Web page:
Comment: Stevenage and St Albans make the national property news

PUBLISHED: 15:37 17 April 2019 | UPDATED: 16:18 17 April 2019

Living near The Standing Order in Stevenage's Old Town means paying a premium. Picture: Kevin Lines

Living near The Standing Order in Stevenage's Old Town means paying a premium. Picture: Kevin Lines

Archant

It’s been an interesting week for local property, with two parts of Herts making the national news. And for once, St Albans wasn’t topping a ‘most expensive places to live’ list.

This time a local homeowner made the Mail Online and Evening Standard after putting his three-bed house on the market for just £350,000 – on the condition that he could stay on rent-free for the rest of his life.

The 66-year-old first advertised his Royston Road home back in February, and the short-but-sweet ad quickly attracted a lot of interest.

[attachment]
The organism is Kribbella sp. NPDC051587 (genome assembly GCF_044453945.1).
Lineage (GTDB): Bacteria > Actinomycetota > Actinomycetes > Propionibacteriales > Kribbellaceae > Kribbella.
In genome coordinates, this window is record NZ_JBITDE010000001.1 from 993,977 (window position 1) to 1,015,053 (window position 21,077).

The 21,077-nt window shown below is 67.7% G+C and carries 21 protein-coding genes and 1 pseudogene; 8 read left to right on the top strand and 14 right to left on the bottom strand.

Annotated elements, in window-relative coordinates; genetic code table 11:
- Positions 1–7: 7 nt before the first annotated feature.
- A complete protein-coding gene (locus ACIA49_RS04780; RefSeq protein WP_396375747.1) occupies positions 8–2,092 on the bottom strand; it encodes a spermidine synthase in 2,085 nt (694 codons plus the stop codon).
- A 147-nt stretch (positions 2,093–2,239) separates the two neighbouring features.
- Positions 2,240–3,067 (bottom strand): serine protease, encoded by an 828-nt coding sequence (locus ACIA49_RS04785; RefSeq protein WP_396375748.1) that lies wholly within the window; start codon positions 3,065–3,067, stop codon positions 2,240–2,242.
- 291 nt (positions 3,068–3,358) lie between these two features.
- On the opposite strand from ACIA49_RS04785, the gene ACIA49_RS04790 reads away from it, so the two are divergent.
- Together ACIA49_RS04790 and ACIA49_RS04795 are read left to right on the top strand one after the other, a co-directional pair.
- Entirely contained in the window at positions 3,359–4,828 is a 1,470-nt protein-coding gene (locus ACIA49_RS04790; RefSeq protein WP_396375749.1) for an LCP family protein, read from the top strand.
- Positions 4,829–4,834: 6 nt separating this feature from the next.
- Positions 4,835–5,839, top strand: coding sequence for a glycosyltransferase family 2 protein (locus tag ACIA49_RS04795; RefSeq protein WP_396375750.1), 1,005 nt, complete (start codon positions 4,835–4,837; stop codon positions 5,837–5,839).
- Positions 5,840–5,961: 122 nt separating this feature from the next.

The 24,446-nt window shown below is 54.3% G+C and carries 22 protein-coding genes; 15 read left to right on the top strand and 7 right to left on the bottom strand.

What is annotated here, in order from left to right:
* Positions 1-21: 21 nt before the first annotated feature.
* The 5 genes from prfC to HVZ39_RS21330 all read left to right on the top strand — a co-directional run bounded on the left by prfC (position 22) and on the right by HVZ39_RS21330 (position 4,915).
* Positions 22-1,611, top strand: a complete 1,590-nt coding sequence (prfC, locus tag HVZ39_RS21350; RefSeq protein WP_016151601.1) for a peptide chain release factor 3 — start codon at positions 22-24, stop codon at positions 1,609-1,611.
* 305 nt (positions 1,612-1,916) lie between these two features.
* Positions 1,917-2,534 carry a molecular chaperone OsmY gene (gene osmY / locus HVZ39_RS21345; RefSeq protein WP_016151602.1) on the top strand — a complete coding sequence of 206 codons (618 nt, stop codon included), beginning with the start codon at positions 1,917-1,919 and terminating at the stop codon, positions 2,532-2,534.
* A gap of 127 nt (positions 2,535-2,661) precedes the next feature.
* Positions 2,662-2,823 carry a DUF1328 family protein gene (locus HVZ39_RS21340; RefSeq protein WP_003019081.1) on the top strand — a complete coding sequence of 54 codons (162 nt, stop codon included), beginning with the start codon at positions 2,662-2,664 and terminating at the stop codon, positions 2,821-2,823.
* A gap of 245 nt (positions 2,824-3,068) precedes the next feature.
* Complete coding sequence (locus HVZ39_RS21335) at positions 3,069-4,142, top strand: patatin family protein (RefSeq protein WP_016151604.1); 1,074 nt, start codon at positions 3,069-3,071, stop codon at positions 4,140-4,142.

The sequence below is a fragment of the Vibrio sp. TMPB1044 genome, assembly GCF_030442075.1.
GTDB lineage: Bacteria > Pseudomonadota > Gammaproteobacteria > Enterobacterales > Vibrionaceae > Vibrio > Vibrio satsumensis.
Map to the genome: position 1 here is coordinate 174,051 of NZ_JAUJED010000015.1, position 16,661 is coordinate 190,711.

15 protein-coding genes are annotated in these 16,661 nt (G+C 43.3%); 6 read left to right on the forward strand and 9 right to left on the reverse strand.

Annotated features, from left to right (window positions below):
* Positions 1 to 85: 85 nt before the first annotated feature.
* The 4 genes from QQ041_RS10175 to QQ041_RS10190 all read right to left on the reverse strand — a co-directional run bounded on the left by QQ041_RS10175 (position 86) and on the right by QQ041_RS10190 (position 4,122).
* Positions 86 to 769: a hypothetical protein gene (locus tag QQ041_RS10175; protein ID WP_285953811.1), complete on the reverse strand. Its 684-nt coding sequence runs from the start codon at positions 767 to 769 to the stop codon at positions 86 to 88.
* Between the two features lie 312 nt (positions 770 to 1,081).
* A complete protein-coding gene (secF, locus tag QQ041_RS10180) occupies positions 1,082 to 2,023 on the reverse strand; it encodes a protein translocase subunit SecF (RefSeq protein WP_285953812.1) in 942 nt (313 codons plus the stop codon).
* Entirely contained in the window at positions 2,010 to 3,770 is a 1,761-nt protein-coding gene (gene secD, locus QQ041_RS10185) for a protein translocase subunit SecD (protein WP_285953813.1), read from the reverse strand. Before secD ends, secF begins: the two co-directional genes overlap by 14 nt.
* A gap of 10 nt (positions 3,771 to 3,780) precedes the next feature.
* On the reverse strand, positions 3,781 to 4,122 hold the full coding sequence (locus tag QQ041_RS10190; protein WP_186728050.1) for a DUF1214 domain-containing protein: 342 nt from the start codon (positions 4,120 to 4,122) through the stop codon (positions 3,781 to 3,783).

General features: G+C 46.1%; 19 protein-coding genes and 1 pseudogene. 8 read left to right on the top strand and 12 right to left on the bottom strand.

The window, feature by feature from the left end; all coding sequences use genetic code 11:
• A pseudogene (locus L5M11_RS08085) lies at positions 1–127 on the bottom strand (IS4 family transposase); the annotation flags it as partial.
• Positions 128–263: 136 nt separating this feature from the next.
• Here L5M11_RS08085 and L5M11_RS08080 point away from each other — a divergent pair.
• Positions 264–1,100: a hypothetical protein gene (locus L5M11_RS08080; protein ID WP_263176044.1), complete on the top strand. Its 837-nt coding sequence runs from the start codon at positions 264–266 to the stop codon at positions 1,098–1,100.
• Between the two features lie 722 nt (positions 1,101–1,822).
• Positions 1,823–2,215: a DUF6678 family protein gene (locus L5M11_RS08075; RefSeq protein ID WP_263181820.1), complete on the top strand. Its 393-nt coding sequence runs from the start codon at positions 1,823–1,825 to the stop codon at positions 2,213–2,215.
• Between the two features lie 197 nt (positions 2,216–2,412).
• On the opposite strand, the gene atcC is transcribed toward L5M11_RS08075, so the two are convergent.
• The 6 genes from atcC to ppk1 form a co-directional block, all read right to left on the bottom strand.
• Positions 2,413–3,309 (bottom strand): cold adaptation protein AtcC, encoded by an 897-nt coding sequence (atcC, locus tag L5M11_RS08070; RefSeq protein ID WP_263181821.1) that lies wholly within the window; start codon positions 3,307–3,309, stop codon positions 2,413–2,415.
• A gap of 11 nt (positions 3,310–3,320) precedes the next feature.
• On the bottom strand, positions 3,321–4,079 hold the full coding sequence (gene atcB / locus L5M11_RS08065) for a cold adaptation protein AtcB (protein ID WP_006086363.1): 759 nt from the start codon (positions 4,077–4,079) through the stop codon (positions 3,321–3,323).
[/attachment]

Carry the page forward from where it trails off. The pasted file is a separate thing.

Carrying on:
While a lack of internal images would usually have alarm bells ringing, the bargain basement price tag overrode all that and apparently two offers are currently on the table.

What's not to like about a three-bed semi with garage and bonus non-paying tenant already in situ…?

Stevenage also had its moment in the spotlight when it was named as one of the few beneficiaries of the so-called Wetherspoon's Effect.

We all know location is key – and one thing that can apparently add value is proximity to a certain budget pub chain. Yes, the Wetherspoon's Effect is officially a thing – though unlike the Waitrose Effect, it's not always a good one.

According to the stats, living within quarter of a mile of the home of the ultimate beer and burger meal deal can place your property's price 70 per cent below the local average (if you live in Halifax).

In fact, prices were lower than the average in 86 per cent of the 184 towns studied by Mojo Mortgages.

The people of Stevenage know the value that a cheap pint actually adds however – homes within staggering distance of the affordable pub chain are 35 per cent more expensive here than the local average.

It's all a bit chicken and egg though, really – what came first, the above (or below) average house prices or the cheaper than average boozer? Big questions of our time…

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